But you cann see pros smash with right bodyside in the back without rotating the body sometimes. why do you think he does not have a strong forearm and can perform this shots? Of corse it`s generally not a good idea if you "always take the shuttle behind your head, although you could perhaps get behind it". But sometimes its ok to do one step less since you don`t get out of position or save stamina. But one shouldn`t train this much because its right, you get lazy and cannot produce enough power. It´s only for deception or against opponents who cannot handle it (as described in his post).
04-23-2005, 03:47 AM #6
Yes, usually fatigue itself will make us sloppy in our footwork. Poor form will happen although it will happen more often for those who haven't been trained early in their lives as they still retain their own ways of hitting. Since we all agree that it's generally a bad idea to take the shuttle behind, why compound it with a weak offensive shot? Badminton is a series of mini-races... you lose one mini-race when you're late or have to take the shot behind your head or below your waist. When you do lose one mini-race, it's not always end of the rally but most often salvageable with a higher percentage shot such as a high clear. You can deceived people for the first few times with the hookshot, but seasoned players will know that you're stretched out and limited in your options. If your opponents could anticipate your shots, they could move in TWICE as fast to capitalise the shot.
Rather than promote poor form, it's better to reinforce proper ones. Goodness knows that majority of us have little to no opportunities to proper coaching, we should all the more correct ourselves sooner and keep to proper techniques that were proven to be effective. Bad habits and forms are hard to rid off once they're grooved in.
TrueBlue, I have yet to witness a high-calibre club player in any tournament, let alone a professional player execute the hookshot. Most would have at least some torso rotation to face the net. If it's really that effective, I am sure alot more competitive players would have incorporate that method in their repertoire already.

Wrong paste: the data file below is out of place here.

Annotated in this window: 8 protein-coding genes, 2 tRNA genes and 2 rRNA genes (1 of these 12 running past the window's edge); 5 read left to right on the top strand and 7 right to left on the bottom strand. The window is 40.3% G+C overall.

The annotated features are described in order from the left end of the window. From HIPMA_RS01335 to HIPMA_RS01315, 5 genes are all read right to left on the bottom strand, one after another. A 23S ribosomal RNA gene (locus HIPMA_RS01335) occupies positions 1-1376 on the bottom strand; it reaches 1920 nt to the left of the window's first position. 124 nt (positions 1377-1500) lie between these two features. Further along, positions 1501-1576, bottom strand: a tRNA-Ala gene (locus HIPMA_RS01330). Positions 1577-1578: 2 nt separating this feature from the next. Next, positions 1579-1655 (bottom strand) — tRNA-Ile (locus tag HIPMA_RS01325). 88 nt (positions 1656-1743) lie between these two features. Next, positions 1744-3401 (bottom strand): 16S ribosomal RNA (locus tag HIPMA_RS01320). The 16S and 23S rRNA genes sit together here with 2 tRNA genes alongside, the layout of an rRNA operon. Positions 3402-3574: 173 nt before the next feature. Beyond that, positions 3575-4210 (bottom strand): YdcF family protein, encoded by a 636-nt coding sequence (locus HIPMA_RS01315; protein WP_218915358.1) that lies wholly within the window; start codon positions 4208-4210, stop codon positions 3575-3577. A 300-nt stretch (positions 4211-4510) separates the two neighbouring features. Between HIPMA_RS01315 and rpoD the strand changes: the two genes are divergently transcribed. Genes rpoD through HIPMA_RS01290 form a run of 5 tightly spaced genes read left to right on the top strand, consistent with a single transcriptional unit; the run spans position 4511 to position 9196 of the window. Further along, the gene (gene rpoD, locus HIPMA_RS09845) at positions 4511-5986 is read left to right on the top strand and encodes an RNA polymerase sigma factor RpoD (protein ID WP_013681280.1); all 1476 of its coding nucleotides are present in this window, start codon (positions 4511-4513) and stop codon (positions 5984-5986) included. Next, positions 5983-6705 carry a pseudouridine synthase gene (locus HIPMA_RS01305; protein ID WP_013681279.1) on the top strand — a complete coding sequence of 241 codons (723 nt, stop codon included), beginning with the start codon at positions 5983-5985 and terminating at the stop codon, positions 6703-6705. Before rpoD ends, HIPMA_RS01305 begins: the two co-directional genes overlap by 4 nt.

Originally Posted by TrueBlue
Last edited by cappy75; 04-23-2005 at 03:50 AM.
04-23-2005, 05:11 AM #7
Originally Posted by cappy75
But oab wrote "whenever the shuttle gets behind me", that means the shuttle is behind him, he cannot be faster than the shuttle and manage to pass the shuttle. So he can only play it behind his head. hmm, of course a defensive shot would be better in singles in this situation. But if you see an empty space in the net area of your opponents - why not play an offensive shot like drop in DOUBLES?
Perhaps you could explain a bit more about the sitution u uswe this shot, oab?
I mean is it only whne you cannot reach the shuttle in front of u by all means or do you always let the shuttle pass to hit it behind you?
When talking ybout some pros i meant shots like a slice forehand overhead cross court shot from the forehand rear court. It was discussed here: Tjhe thread was about the opponent of hendrawan in the 2000 olympics final playing the shot. I think he took this shot slightly behind his head without a whole 180° body rotation.